What to do? Where to go? FEMA officials offered some relief, but they could not begin to provide the resources necessary to make this many people whole.

Yet, God, through His Church had an answer!

Churches and religious disaster organizations from across the nation responded to this unprecedented disaster. God used the connection to minister to our immediate need and to offer hope for the future.

The response of UM Men was overwhelming!

Volunteers showed up almost immediately to help remove all the contents of our house including cabinets, furniture, sinks, bathtubs and sheetrock.

My wife and I could envision restoration, even without any insurance, simply from the way that God supported us through His people. I cannot begin to say THANK YOU in ways that express the depth of my heart to all who have been a part of this outreach.

In addition to efforts by Louisiana UM Disaster Relief, the national UM Committee on Relief (UMCOR) supported recovery efforts by providing trailer loads of flood buckets.

Through an amazing string of “connections” we received a flood bucket that was packed by a UM church in Arizona, staged at the UMCOR Sager Brown Depot in Louisiana, shipped by a volunteer trucking line, distributed by a non-denominational church who first heard of our needs from my son. The bucket was hand delivered by a volunteer to my home!

Connection matters

This morning, Victor came by for copies of Strength for Service books. He knows me through Gulf South Men, a non-denominational men’s ministry. I had previously told the group about how UM Men provide first responders with copies of the devotional books.

Victor works with an organization that provides care for first responders in Baton Rouge who were taxed and stressed because of the cataclysmic flooding. Even two months after the flood, folks were a long way from being able to go back into their houses.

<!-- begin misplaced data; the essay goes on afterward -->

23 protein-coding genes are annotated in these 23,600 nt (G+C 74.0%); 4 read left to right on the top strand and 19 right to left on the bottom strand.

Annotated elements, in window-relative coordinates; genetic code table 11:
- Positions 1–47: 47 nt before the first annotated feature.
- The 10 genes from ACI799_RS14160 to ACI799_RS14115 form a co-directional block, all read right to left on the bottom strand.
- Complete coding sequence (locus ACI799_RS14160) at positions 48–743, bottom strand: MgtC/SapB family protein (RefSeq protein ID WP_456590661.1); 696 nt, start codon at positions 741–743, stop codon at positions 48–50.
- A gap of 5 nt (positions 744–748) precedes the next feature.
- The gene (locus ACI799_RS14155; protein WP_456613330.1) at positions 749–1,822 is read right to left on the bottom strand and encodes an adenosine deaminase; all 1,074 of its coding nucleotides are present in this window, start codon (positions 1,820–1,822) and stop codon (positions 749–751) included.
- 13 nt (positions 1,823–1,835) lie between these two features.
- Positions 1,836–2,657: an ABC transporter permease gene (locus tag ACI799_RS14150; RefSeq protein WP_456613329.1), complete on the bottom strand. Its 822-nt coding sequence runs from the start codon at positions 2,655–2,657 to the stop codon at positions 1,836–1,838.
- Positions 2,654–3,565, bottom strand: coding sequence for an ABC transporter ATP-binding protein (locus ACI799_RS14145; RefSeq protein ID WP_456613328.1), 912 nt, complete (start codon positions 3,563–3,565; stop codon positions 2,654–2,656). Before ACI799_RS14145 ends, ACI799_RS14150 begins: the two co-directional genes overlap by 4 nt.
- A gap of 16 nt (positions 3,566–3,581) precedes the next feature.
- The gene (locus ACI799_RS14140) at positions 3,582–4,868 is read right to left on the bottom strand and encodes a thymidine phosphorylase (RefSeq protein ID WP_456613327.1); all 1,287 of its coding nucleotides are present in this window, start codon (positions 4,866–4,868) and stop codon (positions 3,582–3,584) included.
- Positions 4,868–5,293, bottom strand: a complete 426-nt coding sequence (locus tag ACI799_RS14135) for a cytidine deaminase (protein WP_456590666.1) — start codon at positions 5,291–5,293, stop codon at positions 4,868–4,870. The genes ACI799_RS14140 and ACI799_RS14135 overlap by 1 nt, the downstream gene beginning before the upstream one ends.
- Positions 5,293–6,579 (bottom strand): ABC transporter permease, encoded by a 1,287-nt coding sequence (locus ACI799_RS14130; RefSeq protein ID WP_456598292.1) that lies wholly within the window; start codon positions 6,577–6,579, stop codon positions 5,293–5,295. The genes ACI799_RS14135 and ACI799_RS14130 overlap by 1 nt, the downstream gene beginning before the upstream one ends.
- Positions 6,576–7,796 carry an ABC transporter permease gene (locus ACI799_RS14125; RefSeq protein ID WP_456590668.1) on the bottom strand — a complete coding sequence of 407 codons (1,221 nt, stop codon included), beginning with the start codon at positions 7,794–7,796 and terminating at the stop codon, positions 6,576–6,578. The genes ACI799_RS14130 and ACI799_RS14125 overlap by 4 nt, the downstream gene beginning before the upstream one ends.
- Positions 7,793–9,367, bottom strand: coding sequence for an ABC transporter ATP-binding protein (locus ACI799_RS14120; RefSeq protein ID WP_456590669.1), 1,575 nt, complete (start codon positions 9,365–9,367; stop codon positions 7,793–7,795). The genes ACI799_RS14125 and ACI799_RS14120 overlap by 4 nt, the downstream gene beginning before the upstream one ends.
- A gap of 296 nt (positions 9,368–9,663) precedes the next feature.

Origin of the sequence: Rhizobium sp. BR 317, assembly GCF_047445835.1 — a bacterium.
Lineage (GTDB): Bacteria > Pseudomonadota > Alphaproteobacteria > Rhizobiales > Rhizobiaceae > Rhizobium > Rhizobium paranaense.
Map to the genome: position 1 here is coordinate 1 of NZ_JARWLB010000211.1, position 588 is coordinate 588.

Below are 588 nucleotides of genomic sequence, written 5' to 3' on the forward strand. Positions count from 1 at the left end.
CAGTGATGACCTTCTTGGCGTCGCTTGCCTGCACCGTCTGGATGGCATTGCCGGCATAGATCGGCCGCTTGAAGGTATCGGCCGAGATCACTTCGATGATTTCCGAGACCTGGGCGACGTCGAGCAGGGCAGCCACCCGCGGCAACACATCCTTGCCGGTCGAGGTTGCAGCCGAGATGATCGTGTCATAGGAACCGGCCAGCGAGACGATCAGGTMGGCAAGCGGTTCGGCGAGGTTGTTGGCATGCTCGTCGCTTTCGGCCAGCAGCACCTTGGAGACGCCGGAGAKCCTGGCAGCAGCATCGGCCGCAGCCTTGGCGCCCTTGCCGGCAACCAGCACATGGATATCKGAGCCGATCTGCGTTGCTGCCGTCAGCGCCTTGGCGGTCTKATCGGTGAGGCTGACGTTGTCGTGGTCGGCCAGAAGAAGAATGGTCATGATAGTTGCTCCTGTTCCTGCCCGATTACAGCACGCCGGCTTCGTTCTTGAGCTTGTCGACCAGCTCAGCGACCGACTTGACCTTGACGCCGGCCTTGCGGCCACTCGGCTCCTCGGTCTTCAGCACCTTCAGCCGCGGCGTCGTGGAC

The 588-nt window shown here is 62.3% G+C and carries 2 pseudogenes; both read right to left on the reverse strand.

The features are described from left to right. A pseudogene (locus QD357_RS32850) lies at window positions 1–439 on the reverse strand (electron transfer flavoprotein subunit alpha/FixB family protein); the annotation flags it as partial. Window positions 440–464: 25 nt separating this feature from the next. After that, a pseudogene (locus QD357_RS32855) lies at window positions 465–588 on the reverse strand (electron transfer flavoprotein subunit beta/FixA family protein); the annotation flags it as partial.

These first responders were caring for flood victims even while they were trying to restore their own flooded homes.

Victor’s group wanted to care for these first responders and Strength for Service provided a helpful resource. So, this morning, he came by to pick up books to distribute for the responders they serve.

See the thread take shape? A Roman Catholic Eagle Scout conceives of an idea to republish the 1942 book Strength for Service to God and Country. The General Commission on UM Men steps in to help him publish it. That book and a companion volume for first responders is subsequently developed and distributed all across the U.S. Information about the books is relayed by me to a non-denominational group, and the books are now being read by first responders in Baton Rouge.

You could not plan this kind of activity. God uses our Christian connection in amazing ways.

The UM Men connection

Let me bring this home now. Above are examples of how God makes use of the connection.

UM Men organizations are uniquely positioned to become vital and integral components in God’s Church by virtue of our mission and our structure.